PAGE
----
Rep. McAllister rejects calls for resignation after kissing video

Rep. Vance McAllister waits to be sworn in at the Capitol last year.
(J. Scott Applewhite / AP)

The Louisiana congressman caught on camera kissing a member of his staff is rejecting a prominent Republican’s call for him to resign.

Rep. Vance McAllister, who took office in November after winning a special election in Louisiana’s fifth district, has already announced that he won’t seek reelection this fall after admitting he had “fallen short” in having a romantic relationship with a woman who was not his wife.

But he said Tuesday that despite House Majority Leader Eric Cantor (R-Va.) personally asking him to step down immediately, he did not want to leave his constituents without representation again.


“He asked me why I would want to put myself through this for the next eight months if I’m not running for reelection. He did ask me to consider resigning, but I respectfully disagree with him and my family is behind my decision,” McAllister said in a statement.

Cantor later told reporters that his request to McAllister was in keeping with his pledge when Republicans took control of the House in 2011 that members of Congress should hold themselves to a high ethical standard.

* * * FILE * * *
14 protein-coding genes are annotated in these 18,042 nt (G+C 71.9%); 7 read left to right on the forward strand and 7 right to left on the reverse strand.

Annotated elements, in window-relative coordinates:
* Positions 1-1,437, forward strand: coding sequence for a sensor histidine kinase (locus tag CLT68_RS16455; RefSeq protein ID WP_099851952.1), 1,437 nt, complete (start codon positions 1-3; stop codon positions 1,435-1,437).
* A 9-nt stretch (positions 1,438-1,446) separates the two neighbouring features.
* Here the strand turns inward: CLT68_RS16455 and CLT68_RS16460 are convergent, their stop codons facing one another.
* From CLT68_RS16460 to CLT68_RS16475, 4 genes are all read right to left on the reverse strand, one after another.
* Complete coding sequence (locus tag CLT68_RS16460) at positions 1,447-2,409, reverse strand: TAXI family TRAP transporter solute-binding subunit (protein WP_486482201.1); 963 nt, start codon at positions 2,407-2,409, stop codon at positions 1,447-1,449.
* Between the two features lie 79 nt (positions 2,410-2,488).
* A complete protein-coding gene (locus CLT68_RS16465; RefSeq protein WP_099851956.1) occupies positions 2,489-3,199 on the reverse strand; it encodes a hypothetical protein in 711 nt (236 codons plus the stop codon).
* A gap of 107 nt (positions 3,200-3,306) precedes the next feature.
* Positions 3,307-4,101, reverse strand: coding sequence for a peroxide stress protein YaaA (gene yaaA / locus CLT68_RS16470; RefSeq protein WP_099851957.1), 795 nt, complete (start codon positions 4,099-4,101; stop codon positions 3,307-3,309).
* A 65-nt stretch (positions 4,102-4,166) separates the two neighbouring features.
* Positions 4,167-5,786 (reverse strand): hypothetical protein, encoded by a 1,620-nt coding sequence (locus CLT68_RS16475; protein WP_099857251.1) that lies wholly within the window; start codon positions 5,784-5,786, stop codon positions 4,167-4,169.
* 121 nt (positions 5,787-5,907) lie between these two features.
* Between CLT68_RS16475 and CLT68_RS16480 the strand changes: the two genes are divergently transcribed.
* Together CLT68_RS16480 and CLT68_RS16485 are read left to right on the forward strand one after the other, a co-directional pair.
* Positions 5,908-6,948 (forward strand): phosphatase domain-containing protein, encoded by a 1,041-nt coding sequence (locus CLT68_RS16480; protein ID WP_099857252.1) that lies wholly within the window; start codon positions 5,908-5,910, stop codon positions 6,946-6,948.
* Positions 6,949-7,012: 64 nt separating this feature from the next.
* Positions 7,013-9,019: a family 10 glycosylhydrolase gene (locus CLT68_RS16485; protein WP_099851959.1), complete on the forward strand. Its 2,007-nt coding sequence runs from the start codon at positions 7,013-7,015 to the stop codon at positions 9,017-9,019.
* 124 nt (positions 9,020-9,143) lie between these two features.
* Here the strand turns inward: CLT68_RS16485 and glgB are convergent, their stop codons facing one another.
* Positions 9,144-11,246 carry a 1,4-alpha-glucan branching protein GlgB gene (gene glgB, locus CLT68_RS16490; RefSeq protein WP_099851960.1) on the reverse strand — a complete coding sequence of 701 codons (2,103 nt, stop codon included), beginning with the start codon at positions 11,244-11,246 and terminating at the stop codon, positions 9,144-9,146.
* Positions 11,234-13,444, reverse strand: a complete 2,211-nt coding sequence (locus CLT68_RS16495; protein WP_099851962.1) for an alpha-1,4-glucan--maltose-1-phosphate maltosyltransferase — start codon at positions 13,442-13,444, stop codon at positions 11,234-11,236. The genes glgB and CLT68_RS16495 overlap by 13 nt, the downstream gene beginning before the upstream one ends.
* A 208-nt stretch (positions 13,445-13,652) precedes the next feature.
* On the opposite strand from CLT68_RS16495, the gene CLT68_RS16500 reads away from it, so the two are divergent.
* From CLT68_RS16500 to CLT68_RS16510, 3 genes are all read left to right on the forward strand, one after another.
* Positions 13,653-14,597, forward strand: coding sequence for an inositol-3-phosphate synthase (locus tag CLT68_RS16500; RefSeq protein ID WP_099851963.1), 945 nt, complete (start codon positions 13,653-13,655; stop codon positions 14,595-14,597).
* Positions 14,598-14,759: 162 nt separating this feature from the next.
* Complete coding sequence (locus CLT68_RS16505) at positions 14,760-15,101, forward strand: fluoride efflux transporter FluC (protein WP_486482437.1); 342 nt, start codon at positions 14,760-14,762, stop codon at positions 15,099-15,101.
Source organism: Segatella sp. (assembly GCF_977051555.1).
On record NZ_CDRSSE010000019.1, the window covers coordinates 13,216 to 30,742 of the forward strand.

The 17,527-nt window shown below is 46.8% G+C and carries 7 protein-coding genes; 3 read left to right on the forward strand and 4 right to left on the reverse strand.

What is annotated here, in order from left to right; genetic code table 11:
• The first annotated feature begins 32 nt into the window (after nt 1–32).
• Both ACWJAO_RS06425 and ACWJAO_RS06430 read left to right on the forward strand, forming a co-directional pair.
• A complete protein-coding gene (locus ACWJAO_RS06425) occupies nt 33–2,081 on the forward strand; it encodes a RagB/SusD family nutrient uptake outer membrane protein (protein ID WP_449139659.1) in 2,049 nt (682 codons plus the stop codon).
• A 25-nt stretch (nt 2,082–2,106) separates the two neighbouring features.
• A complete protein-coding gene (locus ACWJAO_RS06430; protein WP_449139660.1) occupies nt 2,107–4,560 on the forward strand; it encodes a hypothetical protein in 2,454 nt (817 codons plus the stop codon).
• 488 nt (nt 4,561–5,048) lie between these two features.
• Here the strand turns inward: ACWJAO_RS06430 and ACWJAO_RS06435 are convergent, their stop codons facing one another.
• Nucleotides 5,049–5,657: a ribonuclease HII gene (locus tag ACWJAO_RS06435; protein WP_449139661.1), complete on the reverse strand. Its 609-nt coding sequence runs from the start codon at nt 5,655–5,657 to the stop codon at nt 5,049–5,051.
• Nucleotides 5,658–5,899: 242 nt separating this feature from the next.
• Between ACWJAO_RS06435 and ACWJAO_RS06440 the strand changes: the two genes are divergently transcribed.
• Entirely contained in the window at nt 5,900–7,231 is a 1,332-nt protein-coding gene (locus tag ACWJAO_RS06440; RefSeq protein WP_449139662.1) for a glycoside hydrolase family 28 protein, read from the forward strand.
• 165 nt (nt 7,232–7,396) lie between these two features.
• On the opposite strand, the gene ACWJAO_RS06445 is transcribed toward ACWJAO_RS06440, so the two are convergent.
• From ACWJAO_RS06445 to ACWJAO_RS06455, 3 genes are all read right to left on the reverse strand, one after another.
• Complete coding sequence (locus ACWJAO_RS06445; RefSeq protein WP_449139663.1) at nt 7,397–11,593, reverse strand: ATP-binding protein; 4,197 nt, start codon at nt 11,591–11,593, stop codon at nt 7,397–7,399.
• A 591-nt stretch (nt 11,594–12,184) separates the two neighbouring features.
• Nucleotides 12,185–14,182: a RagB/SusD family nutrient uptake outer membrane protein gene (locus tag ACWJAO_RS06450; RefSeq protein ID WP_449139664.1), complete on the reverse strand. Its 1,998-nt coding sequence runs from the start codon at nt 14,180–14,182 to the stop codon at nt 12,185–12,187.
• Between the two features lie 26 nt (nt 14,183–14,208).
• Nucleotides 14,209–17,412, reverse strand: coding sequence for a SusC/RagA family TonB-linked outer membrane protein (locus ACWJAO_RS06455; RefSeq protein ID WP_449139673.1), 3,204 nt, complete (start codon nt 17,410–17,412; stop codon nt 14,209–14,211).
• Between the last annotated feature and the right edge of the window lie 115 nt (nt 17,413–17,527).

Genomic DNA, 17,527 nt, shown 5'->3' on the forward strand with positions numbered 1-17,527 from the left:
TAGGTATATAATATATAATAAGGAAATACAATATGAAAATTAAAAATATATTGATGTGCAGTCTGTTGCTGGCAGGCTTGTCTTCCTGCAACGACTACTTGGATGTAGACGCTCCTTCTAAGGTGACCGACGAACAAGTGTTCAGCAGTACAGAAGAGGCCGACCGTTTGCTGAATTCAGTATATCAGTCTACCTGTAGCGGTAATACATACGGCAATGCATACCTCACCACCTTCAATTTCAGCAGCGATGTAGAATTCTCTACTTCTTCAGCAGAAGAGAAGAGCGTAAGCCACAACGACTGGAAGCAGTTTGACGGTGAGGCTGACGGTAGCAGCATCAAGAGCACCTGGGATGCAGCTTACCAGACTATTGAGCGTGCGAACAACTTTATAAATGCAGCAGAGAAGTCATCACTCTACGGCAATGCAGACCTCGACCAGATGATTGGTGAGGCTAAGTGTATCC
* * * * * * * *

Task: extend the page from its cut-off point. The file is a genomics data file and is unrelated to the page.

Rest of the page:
“I told him I thought he should resign because in my mind what happened does not meet that higher standard,” he said.

Separately, party leaders have stopped short of calling for the resignation of New York Rep. Michael Grimm, who was indicted Monday for fraudulently underreporting more than $1 million in sales and wages at a Manhattan fast-food restaurant he once co-owned and operated.

Grimm, who returned to work in Washington Monday after pleading not guilty, has given up his seat on the House Financial Services Committee but said he intends to seek another term. House Speaker John A. Boehner (R-Ohio) said Tuesday that Grimm’s decision to give up his committee seat was “appropriate” but declined further comment.

“I think all members should be held to the highest ethical standard,” he said.

Cantor said Grimm has to “make his case to his constituents, and he’s going to have to make his case in court.”


Explaining the difference in handling the cases involving the two GOP lawmakers, a spokesman for Cantor noted that one has admitted to wrongdoing while the other maintains his innocence. Grimm will meet with Cantor on Tuesday to further discuss the situation, the spokesman added.
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